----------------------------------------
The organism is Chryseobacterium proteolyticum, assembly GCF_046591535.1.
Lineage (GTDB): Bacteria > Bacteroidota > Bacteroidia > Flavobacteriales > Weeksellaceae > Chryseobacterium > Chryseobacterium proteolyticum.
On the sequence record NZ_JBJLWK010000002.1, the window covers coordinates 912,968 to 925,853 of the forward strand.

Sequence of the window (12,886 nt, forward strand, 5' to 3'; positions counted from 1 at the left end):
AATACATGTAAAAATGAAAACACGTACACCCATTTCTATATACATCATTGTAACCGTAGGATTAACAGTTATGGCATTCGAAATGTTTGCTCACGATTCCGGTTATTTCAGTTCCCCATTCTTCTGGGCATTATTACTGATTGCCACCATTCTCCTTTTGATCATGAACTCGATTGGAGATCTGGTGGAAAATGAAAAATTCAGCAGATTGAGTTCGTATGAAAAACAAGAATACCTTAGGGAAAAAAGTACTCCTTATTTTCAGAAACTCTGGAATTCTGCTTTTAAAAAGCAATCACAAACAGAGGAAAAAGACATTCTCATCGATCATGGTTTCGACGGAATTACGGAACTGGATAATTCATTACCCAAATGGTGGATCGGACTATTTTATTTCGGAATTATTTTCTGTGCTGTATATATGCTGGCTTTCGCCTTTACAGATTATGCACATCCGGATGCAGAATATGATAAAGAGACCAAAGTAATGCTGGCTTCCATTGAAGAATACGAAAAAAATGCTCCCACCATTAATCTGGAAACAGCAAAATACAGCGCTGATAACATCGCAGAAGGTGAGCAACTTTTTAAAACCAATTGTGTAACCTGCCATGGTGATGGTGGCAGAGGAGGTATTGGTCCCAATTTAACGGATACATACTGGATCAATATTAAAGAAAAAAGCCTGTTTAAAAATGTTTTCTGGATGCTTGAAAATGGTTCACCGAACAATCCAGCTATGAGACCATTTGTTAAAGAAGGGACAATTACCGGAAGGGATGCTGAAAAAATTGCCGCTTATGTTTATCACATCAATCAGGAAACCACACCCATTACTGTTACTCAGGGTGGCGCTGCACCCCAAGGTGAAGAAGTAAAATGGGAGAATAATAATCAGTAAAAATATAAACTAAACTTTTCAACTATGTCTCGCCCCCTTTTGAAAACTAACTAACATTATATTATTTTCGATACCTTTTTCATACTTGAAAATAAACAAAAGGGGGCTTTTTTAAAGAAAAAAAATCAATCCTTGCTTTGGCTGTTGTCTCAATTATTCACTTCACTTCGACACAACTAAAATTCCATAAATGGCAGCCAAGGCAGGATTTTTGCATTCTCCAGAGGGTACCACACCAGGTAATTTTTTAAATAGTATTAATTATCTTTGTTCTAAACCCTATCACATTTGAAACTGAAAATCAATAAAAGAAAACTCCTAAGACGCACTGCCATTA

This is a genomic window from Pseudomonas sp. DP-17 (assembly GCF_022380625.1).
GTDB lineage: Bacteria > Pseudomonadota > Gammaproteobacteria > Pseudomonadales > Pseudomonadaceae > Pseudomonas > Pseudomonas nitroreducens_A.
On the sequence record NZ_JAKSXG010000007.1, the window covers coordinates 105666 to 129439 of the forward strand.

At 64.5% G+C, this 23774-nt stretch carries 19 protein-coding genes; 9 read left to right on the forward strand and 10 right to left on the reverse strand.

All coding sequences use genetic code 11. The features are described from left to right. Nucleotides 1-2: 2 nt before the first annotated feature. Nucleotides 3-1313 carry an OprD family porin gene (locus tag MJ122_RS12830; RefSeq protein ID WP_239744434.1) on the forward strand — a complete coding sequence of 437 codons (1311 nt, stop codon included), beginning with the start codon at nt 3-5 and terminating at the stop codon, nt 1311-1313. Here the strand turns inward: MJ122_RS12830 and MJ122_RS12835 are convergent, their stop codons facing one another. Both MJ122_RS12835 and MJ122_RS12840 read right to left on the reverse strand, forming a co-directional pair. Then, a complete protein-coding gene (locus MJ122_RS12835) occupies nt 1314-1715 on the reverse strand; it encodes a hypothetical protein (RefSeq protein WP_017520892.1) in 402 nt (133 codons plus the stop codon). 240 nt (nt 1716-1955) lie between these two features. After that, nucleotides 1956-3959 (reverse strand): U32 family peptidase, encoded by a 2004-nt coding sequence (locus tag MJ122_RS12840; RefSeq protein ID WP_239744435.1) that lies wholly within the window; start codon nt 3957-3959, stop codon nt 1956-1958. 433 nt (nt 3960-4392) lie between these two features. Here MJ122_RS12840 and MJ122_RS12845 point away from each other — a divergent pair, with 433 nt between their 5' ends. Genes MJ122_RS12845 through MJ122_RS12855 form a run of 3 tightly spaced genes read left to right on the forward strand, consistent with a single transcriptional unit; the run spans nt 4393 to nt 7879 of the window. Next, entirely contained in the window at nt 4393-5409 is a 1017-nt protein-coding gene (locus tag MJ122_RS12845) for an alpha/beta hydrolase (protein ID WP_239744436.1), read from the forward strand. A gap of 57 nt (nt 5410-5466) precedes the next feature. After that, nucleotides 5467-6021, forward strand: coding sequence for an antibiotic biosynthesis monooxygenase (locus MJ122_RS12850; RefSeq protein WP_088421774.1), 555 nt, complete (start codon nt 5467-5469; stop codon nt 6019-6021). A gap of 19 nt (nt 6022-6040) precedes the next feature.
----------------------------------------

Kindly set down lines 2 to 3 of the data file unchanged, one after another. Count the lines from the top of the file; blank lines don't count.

Lineage (GTDB): Bacteria > Bacteroidota > Bacteroidia > Flavobacteriales > Weeksellaceae > Chryseobacterium > Chryseobacterium proteolyticum.
On the sequence record NZ_JBJLWK010000002.1, the window covers coordinates 912,968 to 925,853 of the forward strand.